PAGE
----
Top legislator stresses differences between Chinese, Western political systems
www.chinaview.cn 2009-03-09 09:38:17   Print

 Special report: NPC, CPPCC Annual Sessions 2009       

    BEIJING, March 9 (Xinhua) -- Top Chinese legislator Wu Bangguo on Monday called on the country's lawmakers to maintain the correct political orientation, stressing the "essential differences" between the system of China's people's congresses and Western capitalist countries' system of political power.

    Maintaining the correct political orientation is essential to the success of the work of the people's congresses, said Wu, chairman of the Standing Committee of the National People's Congress (NPC), when delivering a work report of the committee at the annual NPC session.

    The most fundamental aspect in maintaining the correct political orientation is to "organically integrate the leadership of the Party, the position of the people as the masters of the country and the rule of law," Wu noted, adding "the core" is to uphold the leadership of the Party.

    "We must more fully recognize the essential differences between the system of people's congresses and Western capitalist countries' system of political power," Wu said.

    "China's system of political parties is a system of multiparty cooperation and political consultation under the leadership of the Communist Party of China (CPC), not a Western-style multiparty system," he said.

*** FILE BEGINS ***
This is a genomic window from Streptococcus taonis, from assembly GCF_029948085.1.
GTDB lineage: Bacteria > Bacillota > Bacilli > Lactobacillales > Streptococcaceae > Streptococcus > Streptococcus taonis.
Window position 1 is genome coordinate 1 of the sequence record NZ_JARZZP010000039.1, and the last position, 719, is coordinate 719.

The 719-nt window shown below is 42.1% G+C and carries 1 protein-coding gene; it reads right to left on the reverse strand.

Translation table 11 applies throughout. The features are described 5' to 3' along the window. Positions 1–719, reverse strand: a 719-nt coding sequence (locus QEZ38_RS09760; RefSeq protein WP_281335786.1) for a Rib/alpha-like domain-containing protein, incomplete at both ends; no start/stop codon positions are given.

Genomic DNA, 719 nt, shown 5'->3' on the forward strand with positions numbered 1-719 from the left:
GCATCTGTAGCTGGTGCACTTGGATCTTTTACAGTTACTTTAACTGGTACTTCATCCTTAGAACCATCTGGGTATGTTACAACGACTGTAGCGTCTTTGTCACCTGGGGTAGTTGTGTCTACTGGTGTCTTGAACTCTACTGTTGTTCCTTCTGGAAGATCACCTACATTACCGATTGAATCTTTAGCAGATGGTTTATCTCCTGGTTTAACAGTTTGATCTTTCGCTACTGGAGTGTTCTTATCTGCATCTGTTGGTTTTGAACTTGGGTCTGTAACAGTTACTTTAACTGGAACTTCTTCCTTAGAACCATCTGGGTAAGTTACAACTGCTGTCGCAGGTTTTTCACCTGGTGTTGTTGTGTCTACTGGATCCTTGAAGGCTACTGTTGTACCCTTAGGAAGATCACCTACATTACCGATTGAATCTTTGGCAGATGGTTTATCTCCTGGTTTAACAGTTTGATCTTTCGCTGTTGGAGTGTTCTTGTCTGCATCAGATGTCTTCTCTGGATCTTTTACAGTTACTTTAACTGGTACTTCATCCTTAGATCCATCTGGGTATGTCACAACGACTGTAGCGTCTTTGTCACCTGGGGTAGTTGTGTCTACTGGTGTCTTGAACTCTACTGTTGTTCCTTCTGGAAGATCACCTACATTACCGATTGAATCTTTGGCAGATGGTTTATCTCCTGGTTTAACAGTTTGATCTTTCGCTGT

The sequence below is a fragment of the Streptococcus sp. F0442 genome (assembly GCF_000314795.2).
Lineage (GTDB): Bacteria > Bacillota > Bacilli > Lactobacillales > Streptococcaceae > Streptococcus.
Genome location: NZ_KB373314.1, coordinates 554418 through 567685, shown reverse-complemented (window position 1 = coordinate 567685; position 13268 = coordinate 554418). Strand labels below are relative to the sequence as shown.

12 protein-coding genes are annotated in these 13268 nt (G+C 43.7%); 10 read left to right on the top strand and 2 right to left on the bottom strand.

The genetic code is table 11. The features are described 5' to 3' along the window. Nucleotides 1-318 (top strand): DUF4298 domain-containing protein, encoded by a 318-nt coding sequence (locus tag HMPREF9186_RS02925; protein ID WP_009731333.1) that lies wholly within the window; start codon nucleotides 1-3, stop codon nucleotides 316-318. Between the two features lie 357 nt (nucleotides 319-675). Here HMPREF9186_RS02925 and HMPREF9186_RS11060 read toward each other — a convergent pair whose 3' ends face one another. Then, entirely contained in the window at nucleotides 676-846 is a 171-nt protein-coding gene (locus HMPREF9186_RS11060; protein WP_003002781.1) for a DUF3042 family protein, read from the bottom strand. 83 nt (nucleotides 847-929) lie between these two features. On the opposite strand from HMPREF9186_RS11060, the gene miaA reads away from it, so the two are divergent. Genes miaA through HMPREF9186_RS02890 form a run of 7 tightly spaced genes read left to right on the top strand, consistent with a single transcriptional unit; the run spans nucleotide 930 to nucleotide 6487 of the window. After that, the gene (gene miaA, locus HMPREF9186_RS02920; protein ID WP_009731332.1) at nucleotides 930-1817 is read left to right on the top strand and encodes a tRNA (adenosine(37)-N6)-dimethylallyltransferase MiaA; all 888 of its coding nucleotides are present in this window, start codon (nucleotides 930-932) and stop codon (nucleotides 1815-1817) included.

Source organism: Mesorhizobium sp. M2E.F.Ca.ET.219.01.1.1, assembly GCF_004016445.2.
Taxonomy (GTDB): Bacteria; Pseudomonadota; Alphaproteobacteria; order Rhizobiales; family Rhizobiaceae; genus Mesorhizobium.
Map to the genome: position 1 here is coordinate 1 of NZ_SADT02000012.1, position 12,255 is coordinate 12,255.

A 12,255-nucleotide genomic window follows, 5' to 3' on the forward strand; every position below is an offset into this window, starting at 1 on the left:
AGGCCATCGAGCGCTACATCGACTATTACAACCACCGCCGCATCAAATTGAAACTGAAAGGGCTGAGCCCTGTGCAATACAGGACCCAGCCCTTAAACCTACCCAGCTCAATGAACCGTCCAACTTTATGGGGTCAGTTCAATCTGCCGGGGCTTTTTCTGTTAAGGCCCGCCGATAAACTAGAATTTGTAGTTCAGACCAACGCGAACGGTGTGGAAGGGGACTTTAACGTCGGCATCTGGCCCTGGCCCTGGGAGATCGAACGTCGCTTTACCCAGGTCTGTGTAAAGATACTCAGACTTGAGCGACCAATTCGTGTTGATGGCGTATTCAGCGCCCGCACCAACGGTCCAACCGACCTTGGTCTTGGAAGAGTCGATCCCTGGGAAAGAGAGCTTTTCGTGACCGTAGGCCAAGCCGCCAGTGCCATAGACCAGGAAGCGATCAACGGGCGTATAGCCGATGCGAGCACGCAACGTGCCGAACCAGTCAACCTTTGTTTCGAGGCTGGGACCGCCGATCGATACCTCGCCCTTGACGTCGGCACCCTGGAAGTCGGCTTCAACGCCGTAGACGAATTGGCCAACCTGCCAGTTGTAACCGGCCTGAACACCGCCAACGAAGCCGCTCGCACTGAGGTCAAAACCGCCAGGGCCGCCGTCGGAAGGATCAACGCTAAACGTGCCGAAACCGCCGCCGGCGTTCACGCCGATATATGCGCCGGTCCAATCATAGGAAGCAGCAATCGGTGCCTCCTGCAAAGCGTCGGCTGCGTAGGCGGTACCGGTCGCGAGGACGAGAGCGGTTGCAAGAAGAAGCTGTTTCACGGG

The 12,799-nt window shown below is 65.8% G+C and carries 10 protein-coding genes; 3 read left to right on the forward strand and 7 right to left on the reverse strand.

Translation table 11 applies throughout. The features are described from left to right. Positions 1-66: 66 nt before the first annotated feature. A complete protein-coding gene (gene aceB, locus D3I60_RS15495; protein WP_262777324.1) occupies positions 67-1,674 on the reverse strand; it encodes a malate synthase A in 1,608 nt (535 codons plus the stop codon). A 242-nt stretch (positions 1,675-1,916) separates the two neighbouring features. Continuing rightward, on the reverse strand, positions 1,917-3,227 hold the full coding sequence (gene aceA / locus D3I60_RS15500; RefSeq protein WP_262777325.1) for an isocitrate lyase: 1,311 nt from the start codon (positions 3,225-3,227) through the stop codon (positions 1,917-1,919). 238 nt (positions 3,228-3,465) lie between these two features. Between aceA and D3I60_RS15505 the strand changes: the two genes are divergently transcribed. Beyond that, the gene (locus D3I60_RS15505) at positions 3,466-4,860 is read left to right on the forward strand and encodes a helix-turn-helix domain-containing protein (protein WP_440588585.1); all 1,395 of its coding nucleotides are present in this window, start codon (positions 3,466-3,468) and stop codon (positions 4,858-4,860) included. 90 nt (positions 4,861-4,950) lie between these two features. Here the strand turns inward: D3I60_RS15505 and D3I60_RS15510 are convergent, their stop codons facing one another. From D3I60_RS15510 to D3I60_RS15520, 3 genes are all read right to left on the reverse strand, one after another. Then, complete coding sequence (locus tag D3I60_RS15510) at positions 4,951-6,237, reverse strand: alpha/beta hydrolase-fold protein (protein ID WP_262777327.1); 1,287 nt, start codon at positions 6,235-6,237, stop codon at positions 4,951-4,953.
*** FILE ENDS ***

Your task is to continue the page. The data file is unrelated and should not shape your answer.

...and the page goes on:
The system of the people's congresses is not a Western system with the separation of the three powers, Wu said.

    Deputies to the people's congresses are broadly representative and they do not represent a single party or group as members of Western parliaments do. They exercise their lawful duties and powers collectively at meetings, rather than each deputy addressing problems directly and separately from other deputies, Wu added.

    China must draw on the achievements of all cultures, including their political achievements, but shall "never simply copy the system of Western countries or introduce a system of multiple parties holding office in rotation, a system with the separation of the three powers or a bicameral system," Wu said.

Editor: An
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